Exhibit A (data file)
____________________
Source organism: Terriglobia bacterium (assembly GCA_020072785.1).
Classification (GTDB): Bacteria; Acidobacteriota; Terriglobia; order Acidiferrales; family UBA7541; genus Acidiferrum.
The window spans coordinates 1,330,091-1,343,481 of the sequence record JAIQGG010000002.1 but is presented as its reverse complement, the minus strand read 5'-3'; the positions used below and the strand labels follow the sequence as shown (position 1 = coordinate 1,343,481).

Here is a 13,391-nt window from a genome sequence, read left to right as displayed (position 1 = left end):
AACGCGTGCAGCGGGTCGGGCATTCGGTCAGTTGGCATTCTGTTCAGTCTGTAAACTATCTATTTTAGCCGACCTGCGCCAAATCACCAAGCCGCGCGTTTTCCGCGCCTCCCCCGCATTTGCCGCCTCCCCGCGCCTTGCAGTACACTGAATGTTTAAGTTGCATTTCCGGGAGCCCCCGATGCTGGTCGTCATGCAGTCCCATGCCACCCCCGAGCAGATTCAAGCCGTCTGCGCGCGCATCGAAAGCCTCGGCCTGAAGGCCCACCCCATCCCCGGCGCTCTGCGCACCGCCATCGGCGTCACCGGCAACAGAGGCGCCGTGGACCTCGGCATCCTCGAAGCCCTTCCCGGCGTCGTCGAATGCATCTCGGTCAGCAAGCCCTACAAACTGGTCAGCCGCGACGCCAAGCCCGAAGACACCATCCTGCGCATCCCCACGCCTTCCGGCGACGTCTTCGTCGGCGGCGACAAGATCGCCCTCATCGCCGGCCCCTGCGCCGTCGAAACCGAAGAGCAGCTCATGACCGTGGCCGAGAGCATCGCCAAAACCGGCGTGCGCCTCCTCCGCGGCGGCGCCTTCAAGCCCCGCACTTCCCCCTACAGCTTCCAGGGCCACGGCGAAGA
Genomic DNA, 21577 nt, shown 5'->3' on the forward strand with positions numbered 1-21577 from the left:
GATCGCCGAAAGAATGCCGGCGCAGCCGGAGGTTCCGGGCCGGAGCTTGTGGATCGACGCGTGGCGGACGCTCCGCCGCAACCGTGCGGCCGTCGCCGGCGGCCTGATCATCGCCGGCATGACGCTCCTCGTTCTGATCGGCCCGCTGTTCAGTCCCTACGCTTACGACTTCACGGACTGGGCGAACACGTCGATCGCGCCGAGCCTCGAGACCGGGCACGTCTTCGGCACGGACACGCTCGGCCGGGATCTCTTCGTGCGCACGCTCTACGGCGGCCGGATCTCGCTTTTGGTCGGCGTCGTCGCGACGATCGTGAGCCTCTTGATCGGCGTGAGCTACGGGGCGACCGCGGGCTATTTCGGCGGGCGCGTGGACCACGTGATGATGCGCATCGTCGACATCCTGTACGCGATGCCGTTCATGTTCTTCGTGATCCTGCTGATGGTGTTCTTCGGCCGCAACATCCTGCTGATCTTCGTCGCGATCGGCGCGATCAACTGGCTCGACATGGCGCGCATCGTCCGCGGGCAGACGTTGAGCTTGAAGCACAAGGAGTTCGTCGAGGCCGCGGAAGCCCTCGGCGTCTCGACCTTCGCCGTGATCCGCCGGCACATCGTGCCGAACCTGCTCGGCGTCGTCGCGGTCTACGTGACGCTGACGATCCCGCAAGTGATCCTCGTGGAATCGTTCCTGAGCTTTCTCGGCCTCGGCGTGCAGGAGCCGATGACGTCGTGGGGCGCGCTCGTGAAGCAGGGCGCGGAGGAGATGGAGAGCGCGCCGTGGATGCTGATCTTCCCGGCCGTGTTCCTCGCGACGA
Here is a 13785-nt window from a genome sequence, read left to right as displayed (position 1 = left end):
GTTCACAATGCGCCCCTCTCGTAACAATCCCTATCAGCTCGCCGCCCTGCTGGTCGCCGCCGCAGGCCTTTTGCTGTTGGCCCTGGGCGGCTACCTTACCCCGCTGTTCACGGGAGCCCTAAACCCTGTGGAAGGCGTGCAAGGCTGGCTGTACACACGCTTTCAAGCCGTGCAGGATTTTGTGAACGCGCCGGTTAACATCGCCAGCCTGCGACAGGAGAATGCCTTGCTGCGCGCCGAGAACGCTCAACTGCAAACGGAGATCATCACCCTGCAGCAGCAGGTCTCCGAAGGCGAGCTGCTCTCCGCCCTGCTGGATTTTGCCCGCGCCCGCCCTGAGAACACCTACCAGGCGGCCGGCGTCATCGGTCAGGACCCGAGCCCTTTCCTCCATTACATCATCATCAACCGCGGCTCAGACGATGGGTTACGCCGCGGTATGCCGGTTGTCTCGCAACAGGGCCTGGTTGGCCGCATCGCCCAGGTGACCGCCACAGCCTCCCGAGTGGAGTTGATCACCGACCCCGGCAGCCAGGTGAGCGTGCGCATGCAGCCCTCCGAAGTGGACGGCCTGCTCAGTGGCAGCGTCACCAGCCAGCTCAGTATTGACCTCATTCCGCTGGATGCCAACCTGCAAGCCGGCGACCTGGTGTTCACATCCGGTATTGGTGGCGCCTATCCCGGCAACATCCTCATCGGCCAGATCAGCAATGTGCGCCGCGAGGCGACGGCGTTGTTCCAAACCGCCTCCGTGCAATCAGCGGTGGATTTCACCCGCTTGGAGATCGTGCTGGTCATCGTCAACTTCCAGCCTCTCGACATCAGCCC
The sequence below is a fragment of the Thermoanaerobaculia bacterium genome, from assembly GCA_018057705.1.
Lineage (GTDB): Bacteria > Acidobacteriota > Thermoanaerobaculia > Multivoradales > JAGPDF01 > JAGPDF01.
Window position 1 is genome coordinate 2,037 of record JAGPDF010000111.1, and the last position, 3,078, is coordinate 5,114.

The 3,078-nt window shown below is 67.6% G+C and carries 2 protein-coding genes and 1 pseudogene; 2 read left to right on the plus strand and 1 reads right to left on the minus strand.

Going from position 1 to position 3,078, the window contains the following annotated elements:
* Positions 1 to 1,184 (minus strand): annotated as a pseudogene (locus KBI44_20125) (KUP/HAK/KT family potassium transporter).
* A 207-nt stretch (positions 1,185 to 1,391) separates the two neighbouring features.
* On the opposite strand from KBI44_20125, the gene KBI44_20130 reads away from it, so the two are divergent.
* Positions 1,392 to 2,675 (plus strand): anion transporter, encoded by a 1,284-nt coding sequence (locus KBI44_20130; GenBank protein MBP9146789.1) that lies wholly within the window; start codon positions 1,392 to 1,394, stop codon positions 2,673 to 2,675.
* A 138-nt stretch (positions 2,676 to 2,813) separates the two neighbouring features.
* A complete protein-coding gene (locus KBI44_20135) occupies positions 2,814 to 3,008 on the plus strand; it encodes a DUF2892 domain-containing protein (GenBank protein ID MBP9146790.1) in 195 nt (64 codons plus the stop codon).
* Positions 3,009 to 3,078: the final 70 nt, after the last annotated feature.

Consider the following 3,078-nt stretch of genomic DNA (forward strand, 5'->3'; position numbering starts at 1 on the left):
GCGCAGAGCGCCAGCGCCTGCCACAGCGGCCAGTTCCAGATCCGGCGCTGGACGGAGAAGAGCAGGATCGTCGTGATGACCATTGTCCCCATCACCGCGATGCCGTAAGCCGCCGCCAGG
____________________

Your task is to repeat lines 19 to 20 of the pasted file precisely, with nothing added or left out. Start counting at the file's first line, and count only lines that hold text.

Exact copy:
* A 138-nt stretch (positions 2,676 to 2,813) separates the two neighbouring features.
* A complete protein-coding gene (locus KBI44_20135) occupies positions 2,814 to 3,008 on the plus strand; it encodes a DUF2892 domain-containing protein (GenBank protein ID MBP9146790.1) in 195 nt (64 codons plus the stop codon).